Hi,
I would like to know how to proof the following:
Show that sin x > x if x < 0.
I think I have to start by
let x<0.
let f(t) = Sin t
and f(t) is continuous on [- infinity,0) and differentiable on (-infinity,0)
and ...
... you want to show, for $\displaystyle t<0$, $\displaystyle f(t)<t$, which is equivalent to $\displaystyle f(t)-t<0$. Let $\displaystyle g(t)=f(t)-t$. You have $\displaystyle g(0)=0$. If you can prove that $\displaystyle g$ is strictly increasing, this will imply what you need. Can you carry on?
So what I want is f(t)>t and f(t)-t>0.
Let g(t) = f(t)-t. Let g(0) =0.
By the Mean Value Theorem, since f(t) is cont. and differentiable, then there is a c in (- infinity, 0) such that
f(0) - f(-infinity) = f '(c) (0 - -infinity)
And for any x1 and x2 in [- infinity, 0] with x1<x2, there exists a c in (x1,x2) such that g(x2)-g(x1) = g '(x)(x2-x1).
g ' (x) = cos x-1 <0 for x in (- infinity, 0).
if g '(x) <0 for all x in (- infinity, 0), then f is strictly increasing.
Can you guide me more, I find myself a bit confusing at times ...
First you shouldn't write "f(-infinity)" or take x1=-infinity... this makes no sense indeed (especially since f has no limit at -infinity).
I didn't take the title "Mean value theorem" into account when I wrote my previous post; I thought you could use the result "If $\displaystyle g$ is differentiable on $\displaystyle (-\infty,0]$ and $\displaystyle g'(x)<0$ for every $\displaystyle x<0$ then $\displaystyle g$ is strictly decreasing on $\displaystyle (-\infty,0]$". This would give you $\displaystyle g(x)>g(0)$ for $\displaystyle x<0$, which is what you want.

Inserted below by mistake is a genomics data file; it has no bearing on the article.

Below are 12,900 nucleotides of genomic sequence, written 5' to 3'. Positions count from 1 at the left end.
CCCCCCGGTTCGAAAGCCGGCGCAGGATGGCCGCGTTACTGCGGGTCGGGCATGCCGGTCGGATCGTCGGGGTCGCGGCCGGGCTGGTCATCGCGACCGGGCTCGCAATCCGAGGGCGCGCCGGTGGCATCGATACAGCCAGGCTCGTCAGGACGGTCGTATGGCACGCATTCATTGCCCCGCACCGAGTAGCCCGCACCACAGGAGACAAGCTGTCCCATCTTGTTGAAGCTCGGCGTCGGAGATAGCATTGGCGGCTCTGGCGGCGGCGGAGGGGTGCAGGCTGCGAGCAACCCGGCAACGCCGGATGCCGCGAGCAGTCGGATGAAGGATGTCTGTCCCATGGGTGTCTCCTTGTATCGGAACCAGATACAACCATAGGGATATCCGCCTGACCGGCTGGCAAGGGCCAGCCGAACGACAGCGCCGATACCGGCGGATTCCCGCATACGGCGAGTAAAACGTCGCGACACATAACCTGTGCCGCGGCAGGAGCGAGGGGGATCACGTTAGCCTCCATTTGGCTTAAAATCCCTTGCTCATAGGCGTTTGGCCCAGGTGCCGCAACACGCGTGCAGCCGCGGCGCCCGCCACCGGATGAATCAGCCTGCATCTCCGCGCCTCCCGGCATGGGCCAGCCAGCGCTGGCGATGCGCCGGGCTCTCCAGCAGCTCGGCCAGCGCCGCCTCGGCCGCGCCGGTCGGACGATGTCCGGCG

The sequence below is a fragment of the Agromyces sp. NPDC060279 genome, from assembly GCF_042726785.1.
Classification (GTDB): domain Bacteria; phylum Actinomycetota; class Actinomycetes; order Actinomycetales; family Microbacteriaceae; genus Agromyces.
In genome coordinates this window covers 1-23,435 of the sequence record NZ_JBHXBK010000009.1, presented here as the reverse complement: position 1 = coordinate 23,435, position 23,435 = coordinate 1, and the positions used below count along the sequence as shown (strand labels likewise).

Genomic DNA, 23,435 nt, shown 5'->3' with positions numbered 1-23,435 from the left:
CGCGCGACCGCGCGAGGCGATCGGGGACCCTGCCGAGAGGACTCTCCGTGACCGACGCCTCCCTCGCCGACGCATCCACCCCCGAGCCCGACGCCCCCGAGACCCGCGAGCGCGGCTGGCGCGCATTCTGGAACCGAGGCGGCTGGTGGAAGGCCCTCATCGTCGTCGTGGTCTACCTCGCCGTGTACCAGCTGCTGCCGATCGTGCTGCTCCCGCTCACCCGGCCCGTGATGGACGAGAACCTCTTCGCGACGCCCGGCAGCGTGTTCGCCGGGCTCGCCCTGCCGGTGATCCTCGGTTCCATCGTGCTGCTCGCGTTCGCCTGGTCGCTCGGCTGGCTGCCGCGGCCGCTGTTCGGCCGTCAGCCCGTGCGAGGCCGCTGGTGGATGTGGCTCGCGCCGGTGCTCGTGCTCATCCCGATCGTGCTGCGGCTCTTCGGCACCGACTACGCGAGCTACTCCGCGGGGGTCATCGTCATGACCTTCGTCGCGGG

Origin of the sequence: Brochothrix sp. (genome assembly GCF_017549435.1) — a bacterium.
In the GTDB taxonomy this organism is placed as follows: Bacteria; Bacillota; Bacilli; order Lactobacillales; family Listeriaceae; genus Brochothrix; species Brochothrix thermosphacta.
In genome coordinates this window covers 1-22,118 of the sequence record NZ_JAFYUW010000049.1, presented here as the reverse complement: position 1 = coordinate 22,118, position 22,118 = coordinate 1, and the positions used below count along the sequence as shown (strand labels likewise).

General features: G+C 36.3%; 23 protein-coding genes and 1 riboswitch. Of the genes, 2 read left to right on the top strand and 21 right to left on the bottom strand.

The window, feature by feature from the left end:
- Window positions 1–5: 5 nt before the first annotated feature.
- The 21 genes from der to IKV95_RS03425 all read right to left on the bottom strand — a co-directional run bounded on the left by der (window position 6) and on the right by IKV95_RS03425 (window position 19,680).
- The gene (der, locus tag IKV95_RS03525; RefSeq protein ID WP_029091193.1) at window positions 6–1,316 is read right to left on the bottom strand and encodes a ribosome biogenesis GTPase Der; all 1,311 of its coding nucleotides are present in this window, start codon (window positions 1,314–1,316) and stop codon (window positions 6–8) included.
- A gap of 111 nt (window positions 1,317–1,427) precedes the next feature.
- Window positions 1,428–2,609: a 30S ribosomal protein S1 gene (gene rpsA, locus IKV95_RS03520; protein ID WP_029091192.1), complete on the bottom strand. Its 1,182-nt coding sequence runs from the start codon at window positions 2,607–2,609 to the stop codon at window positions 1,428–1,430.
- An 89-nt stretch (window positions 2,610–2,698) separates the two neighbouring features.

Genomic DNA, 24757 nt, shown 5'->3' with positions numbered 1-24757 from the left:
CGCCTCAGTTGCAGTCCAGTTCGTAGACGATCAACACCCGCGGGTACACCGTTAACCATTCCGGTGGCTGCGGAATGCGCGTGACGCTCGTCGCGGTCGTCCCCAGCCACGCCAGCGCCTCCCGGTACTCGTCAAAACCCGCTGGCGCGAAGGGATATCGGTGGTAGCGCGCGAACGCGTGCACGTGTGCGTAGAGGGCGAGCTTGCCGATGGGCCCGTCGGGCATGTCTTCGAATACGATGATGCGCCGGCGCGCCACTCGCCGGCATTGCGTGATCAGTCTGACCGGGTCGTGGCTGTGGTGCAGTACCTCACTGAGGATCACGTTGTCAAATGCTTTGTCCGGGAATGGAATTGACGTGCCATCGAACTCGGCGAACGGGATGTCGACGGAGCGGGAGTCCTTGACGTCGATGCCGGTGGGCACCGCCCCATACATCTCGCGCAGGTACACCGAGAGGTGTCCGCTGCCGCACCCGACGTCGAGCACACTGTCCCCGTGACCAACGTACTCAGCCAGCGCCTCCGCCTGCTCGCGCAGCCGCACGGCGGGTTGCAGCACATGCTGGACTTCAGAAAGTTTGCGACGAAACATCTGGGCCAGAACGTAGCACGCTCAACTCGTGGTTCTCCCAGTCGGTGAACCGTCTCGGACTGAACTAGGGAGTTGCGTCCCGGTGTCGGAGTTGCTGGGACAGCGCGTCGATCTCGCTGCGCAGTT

Now, using the mean value theorem... If you apply it to $\displaystyle f=\sin$ on $\displaystyle [x,0]$ where $\displaystyle x<0$, you get $\displaystyle \sin x-\sin 0=(\cos c)(x-0)$ for some $\displaystyle c\in(x,0)$, hence $\displaystyle \sin x= x \cos c\geq x$ (since $\displaystyle x<0$ and $\displaystyle \cos c\leq 1$). It doesn't give you the strict inequality though (you may a priori have $\displaystyle \cos c=1$). I don't know how you could get it easily from the mean value theorem.
If using your method, when you mention using "If g is differentiable on (-infinity,0] and g '(x)<0 for every x<0 then g is strictly decreasing on (-infinity,0]".
I will then start by saying that let g be differentiable on (-infinity,0], that is, g ' (x) = cos x-1 <0 for x in (- infinity, 0).
Then do you know how I should continue on so to really show that g '(x)<0 from your way?
Define $\displaystyle f(t):=sin(t)-t$Show $\displaystyle sin(x)>x$ for $\displaystyle x<0$.
By algebra of continuity if $\displaystyle g(t)=sin(t)$ and $\displaystyle h(t)=-t$ then since $\displaystyle f(t)=g(t)+h(t)$ then $\displaystyle f(t)$ is continuous on $\displaystyle \mathbb{R}$.
Say $\displaystyle f(t)$ is continuous on $\displaystyle [a,b]$ where $\displaystyle a<b<0$ and $\displaystyle a,b \in \mathbb{R}$.
$\displaystyle f(t)$ is differentiable on $\displaystyle (a,b)$. In fact $\displaystyle f'(t)=cos(t)-1$
Hence, by the Mean Value Theorem $\displaystyle \exists \ t_0 \in (a,b) \ s.t \ f'(t_0)=\frac{f(b)-f(a)}{b-a}$.
$\displaystyle f'(t)=cos(t)-1<1-1=0$.
Hence $\displaystyle f'(t_0)=\frac{f(b)-f(a)}{b-a}<0 \Rightarrow \ f(b)<f(a)$ (ie. strictly decreasing)
$\displaystyle f(b)=sin(b)-b$ and $\displaystyle f(a)=sin(a)-a$.
Now we have $\displaystyle sin(b)-b<sin(a)-a \Rightarrow \ a-b<sin(a)-sin(b)$
$\displaystyle a-b<2cos(\frac{a+b}{2})sin(\frac{a-b}{2})<2sin(\frac{a-b}{2})$
Hence $\displaystyle 2sin(\frac{a-b}{2})>a-b \Rightarrow \ sin(\frac{a-b}{2})>\frac{a-b}{2} $.
Therefore define $\displaystyle x:=\frac{a-b}{2}$ so we get $\displaystyle sin(x)>x$ as required.